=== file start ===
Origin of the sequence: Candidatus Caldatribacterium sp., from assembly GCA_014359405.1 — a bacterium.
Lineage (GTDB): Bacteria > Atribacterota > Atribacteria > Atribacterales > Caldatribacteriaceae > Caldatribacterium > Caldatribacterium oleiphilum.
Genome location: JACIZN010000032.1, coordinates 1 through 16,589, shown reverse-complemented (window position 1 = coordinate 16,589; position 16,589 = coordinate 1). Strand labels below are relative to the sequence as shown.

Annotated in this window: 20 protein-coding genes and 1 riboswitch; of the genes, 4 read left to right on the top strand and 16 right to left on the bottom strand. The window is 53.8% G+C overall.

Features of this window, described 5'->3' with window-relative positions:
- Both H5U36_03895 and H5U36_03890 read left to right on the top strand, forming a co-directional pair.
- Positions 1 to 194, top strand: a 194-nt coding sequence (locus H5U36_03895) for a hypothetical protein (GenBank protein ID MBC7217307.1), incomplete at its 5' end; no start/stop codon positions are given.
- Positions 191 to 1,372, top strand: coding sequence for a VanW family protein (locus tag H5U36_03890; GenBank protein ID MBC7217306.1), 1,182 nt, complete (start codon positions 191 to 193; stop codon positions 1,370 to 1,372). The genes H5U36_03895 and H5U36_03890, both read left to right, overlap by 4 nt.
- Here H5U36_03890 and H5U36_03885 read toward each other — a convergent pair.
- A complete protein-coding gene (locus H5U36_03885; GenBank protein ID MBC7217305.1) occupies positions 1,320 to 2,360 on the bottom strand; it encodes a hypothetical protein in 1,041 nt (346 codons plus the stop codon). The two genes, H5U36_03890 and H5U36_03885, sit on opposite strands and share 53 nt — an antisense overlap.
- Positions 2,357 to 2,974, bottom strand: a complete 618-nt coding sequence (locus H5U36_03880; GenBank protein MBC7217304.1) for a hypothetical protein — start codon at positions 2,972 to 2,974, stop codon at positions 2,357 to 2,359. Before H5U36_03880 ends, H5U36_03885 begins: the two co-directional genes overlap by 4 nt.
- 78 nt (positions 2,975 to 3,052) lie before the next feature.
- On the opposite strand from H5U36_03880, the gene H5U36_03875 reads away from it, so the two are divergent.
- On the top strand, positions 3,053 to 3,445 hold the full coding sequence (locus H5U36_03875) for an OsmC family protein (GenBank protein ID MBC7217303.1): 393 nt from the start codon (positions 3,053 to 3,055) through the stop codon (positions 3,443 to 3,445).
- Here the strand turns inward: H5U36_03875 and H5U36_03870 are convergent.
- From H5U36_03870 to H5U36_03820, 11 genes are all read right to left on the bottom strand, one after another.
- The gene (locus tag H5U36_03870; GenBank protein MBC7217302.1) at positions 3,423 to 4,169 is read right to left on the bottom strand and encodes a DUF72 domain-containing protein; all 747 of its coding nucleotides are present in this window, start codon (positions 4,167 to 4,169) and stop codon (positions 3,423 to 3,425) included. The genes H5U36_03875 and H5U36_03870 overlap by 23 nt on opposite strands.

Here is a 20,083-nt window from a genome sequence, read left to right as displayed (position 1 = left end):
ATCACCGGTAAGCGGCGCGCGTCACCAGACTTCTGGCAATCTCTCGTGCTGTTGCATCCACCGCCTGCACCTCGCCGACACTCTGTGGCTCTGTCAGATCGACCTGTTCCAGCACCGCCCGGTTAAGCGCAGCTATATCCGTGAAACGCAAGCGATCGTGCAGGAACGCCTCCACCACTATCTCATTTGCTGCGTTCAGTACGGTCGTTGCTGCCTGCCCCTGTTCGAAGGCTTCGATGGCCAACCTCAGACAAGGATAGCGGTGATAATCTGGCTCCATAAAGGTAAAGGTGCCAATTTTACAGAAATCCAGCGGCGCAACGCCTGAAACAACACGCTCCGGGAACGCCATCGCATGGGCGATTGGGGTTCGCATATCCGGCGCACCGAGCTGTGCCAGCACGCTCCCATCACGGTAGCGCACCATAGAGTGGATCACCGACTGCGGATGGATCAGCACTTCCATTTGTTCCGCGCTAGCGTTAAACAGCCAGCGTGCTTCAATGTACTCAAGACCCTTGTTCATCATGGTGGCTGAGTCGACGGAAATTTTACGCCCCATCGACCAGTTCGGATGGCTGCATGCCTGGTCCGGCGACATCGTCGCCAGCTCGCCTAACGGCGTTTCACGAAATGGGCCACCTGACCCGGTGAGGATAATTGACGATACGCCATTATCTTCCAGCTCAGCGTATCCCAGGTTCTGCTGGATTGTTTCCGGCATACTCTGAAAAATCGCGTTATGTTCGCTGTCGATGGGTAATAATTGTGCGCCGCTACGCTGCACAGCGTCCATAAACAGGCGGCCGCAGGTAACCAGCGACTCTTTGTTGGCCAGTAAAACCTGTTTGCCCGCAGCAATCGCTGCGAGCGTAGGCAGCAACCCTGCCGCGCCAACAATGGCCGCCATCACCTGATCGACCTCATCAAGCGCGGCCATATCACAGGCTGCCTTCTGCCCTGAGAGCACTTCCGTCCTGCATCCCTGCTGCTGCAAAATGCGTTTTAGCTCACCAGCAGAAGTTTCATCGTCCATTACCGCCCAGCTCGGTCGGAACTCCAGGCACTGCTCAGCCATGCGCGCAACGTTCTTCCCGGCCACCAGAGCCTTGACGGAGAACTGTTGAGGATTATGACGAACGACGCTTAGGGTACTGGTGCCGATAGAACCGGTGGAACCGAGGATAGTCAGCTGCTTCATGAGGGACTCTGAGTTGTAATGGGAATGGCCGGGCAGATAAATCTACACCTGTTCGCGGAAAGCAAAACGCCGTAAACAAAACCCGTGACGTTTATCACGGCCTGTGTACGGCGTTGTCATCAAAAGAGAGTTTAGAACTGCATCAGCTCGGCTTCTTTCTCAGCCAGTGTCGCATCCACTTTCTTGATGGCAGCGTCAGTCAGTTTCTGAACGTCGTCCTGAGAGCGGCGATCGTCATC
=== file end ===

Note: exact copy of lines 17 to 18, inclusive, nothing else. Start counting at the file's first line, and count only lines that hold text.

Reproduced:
- The gene (locus tag H5U36_03870; GenBank protein MBC7217302.1) at positions 3,423 to 4,169 is read right to left on the bottom strand and encodes a DUF72 domain-containing protein; all 747 of its coding nucleotides are present in this window, start codon (positions 4,167 to 4,169) and stop codon (positions 3,423 to 3,425) included. The genes H5U36_03875 and H5U36_03870 overlap by 23 nt on opposite strands.

Here is a 20,083-nt window from a genome sequence, read left to right as displayed (position 1 = left end):